Originally Posted by obobskivich View Post

They leak if they're turned up loud, but they are not open cans. There are "better" options, like the Beyer T70, but the D2000/D5000 are fairly "contained" sound-wise. If durability is a concern, I'd take the D2000 over the D5000 (plastic v wood), or consider another headphone altogether (like a Beyer - the Denons are not super-tough by contrast). 

 

 



D2000 is not plastic, it is magnesium. 

post #23 of 29

the d2000 leak through the vents between the cup and the frame not really at the pads.

post #24 of 29
Quote:
Originally Posted by Magick Man View Post

They leak at higher volumes, but it isn't obnoxious.


I just got the D5000, and while they do leak a little, you have to have them cranked pretty loud before it becomes objectionable. At lower levels they shouldn't be very noticeable.

post #25 of 29
Thread Starter 

Thanks for all the replies and opinions everyone.

post #26 of 29
Quote:
Originally Posted by Magick Man View Post


Sorry, but that's pure hyperbole. Unless you're listening at some ridiculous volume that will cause permanent hearing damage, they will not have an "epic amount of leakage". rolleyes.gif They leak a little, it's minor.

 

I work in an office, use a FiiO E11, and I'm constantly getting told to turn them down.  Anything above 3.5/8 on the FiiO people complain... and not people sitting next to me, people who are in a different cubicle about 10 feet away.

post #27 of 29
Quote:
Originally Posted by TopCaliber View Post

D2000 is not plastic, it is magnesium. 

When will people stop repeating this myth? confused_face_2.gif The ear-cups are absolutely plastic. The magnesium construction refers to the magnesium alloy that's used on the frame members (which is common to all three headphones in the series). If you don't believe me, take them apart and have a look. The marketing material also disagrees with this claim. redface.gif

To the leakage - I think the hyperbole comes from them leaking (both IN and OUT) more than many truly sealed headphones (like the T70, and I assume the DT770 by extension) which will contain ear-shattering levels of noise and deaden a lot of outside noise. I can understand people in an office or similar environment complaining though. If you have co-workers that need a reason to complain, your headphones are probably going to give it to them. wink.gif ("I know, Milton, I know you're allowed to have the radio - I just thought, you know, as a personal favor..."). I think there are perhaps better options if you're trying to avoid this confrontation (like the T70), but overall these shouldn't be much of a problem in a conventional space where you don't have some hypervigilant pain in the neck stalking your every move (and I feel for anyone who has co-workers like that; it's not fun).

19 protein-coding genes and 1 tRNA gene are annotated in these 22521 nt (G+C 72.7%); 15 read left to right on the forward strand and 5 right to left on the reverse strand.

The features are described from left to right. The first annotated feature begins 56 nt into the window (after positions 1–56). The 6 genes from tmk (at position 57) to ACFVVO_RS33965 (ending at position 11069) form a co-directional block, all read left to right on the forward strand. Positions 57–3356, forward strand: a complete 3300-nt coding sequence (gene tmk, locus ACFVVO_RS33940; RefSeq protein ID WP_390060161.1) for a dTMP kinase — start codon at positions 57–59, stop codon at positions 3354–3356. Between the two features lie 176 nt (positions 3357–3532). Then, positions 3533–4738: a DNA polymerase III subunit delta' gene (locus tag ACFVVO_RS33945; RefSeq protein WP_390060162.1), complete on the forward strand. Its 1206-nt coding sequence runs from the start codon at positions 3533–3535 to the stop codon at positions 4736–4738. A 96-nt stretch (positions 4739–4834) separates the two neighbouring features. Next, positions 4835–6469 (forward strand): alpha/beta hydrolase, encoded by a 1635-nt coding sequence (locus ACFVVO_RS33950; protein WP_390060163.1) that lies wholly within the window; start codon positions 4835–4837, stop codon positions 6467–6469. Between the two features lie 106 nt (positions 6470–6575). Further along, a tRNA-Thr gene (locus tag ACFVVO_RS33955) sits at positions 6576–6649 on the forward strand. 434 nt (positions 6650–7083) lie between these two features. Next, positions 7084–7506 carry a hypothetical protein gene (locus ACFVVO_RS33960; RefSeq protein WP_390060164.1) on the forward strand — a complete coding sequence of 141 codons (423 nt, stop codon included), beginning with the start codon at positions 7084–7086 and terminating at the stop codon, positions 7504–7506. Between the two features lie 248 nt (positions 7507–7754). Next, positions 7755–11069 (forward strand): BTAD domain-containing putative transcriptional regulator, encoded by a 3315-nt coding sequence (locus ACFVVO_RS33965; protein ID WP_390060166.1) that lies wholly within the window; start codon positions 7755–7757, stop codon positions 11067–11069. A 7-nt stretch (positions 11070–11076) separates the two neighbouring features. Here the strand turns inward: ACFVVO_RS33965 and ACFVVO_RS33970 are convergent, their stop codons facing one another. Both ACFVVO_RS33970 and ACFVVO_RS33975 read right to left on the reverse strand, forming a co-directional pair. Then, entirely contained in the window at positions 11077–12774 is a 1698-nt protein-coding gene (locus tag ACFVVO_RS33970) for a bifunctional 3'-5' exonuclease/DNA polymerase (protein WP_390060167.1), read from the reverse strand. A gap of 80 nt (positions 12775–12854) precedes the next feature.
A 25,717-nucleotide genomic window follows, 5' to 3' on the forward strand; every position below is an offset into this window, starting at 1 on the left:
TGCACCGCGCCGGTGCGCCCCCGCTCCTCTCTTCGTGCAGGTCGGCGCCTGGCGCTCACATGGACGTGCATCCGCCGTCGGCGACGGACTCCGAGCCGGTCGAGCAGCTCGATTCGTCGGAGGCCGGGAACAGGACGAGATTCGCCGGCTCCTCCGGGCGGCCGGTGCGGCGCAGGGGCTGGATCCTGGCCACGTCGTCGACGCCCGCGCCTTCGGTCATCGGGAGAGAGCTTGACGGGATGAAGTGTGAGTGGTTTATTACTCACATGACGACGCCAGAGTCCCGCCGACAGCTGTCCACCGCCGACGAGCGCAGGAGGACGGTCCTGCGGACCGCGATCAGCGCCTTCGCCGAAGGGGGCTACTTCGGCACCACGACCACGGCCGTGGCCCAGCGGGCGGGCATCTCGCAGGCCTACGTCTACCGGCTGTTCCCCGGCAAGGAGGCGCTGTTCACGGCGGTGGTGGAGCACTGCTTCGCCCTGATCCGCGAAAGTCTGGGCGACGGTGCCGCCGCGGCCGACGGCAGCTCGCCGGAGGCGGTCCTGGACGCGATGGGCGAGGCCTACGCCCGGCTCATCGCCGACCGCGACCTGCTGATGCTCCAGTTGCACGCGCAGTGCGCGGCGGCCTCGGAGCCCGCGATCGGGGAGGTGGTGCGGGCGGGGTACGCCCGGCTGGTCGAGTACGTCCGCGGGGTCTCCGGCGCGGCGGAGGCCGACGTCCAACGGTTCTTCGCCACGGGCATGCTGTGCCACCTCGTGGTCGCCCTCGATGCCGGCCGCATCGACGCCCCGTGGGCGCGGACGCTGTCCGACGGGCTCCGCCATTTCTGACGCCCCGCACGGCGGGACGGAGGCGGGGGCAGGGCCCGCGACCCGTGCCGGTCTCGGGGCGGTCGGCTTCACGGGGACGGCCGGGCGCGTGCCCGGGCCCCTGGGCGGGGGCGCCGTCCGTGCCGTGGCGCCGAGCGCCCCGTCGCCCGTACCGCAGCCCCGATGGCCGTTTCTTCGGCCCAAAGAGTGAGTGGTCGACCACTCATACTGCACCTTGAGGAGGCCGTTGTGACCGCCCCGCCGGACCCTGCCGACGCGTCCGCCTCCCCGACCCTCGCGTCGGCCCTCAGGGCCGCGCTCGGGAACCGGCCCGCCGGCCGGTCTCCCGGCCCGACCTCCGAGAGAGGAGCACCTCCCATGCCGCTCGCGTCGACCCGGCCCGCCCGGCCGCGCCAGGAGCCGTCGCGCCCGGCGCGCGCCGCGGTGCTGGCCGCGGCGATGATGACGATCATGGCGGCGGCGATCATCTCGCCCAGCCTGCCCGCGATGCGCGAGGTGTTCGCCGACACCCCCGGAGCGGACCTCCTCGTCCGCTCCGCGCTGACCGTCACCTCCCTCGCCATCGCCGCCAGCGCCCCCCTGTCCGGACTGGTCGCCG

Oh, and when I say T70, go find T70p if you mean for portable use. smily_headphones1.gif
post #28 of 29
Quote:
Originally Posted by obobskivich View Post


When will people stop repeating this myth? confused_face_2.gif The ear-cups are absolutely plastic. The magnesium construction refers to the magnesium alloy that's used on the frame members (which is common to all three headphones in the series). If you don't believe me, take them apart and have a look. The marketing material also disagrees with this claim. redface.gif
To the leakage - I think the hyperbole comes from them leaking (both IN and OUT) more than many truly sealed headphones (like the T70, and I assume the DT770 by extension) which will contain ear-shattering levels of noise and deaden a lot of outside noise. I can understand people in an office or similar environment complaining though. If you have co-workers that need a reason to complain, your headphones are probably going to give it to them. wink.gif ("I know, Milton, I know you're allowed to have the radio - I just thought, you know, as a personal favor..."). I think there are perhaps better options if you're trying to avoid this confrontation (like the T70), but overall these shouldn't be much of a problem in a conventional space where you don't have some hypervigilant pain in the neck stalking your every move (and I feel for anyone who has co-workers like that; it's not fun).
Oh, and when I say T70, go find T70p if you mean for portable use. smily_headphones1.gif


I think the real answer is to bring a pair of floorstanders and a nice big amp. You won't be able to hear them complain. :)

post #29 of 29
Quote:
Originally Posted by Taowolf51 View Post


I think the real answer is to bring a pair of floorstanders and a nice big amp. You won't be able to hear them complain. smily_headphones1.gif

Where's Steve with a ridiculous picture when you need him? tongue.gif

This image will have to do:
283 (Also, whoever's image that I just used Bing to ripoff (redface.gif); you have a NICE looking system).